Understanding Estate Planning – Part 2
(Originally published Sept. 2013)
UNDERSTANDING WILLS AND TRUSTS
WHAT IS A WILL?
Most of us have heard the term “Will” or “Last Will and Testament” but many don’t know what that exactly means. A Will is simply a document in which you designate who will get your real and personal property upon your death and who will administer your affairs during the process. As such, it is a basic building block of estate planning. If you should die without making such a designation (legally called “intestate”), the laws of the State of California will determine who gets your property regardless of what your unwritten intentions may have been (California does not recognize “oral wills”). All persons related to you through blood or marriage have a claim at law on your estate property including all of your children (natural, adopted, illegitimate, etc.) and their successors if predeceased. Furthermore, if you desire to intentionally omit providing for any child, you must state this intent. In a Will you also designate who should be the Guardian of your minor children.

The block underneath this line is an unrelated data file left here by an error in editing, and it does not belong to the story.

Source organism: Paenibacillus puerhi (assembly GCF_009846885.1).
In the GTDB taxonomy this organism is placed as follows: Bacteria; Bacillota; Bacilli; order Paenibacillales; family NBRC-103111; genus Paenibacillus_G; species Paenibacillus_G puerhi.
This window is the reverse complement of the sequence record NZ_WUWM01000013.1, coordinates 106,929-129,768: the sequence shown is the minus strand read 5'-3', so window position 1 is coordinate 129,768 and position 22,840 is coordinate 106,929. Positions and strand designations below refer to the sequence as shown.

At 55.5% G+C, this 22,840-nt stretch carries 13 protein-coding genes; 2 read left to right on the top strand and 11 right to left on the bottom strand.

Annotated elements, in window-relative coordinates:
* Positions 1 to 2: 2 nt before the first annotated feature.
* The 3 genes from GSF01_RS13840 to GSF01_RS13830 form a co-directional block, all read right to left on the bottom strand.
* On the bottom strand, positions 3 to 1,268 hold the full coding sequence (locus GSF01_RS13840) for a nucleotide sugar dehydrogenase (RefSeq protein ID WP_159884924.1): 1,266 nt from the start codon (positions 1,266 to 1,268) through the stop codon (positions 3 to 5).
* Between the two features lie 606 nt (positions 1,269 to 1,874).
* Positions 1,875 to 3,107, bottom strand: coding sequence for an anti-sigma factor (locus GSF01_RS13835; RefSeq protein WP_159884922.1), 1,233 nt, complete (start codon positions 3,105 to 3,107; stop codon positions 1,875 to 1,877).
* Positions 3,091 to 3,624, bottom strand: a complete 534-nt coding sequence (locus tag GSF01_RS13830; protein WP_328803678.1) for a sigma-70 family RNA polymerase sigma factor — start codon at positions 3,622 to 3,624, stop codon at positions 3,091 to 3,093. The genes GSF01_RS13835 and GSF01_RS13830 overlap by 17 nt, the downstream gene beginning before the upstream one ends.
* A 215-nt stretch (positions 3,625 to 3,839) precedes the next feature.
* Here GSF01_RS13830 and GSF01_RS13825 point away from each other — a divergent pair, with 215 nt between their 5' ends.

ADVANTAGES OF A WILL
Creating a Will is a relatively easy matter. You state in writing and in the presence of several witnesses who you want as an administrator and who you want to get your assets when you die. Many low-cost programs and forms are available for this purpose or we can do this for you.
DISADVANTAGES OF A WILL
The biggest disadvantage is that all Wills must be confirmed by a Probate Court. As I described in last week’s Article, this Probate process is generally expensive, time-consuming, and open to the public to see. If your objective is to pass your assets on to your heirs and other beneficiaries as intact as possible, the Probate process will take a chunk out of what you are leaving them.
HOW CAN I AVOID THESE COSTS AND DELAYS?
The easiest way to avoid these costs is through the use of a Revocable Living Trust.
WHAT IS A REVOCABLE LIVING TRUST?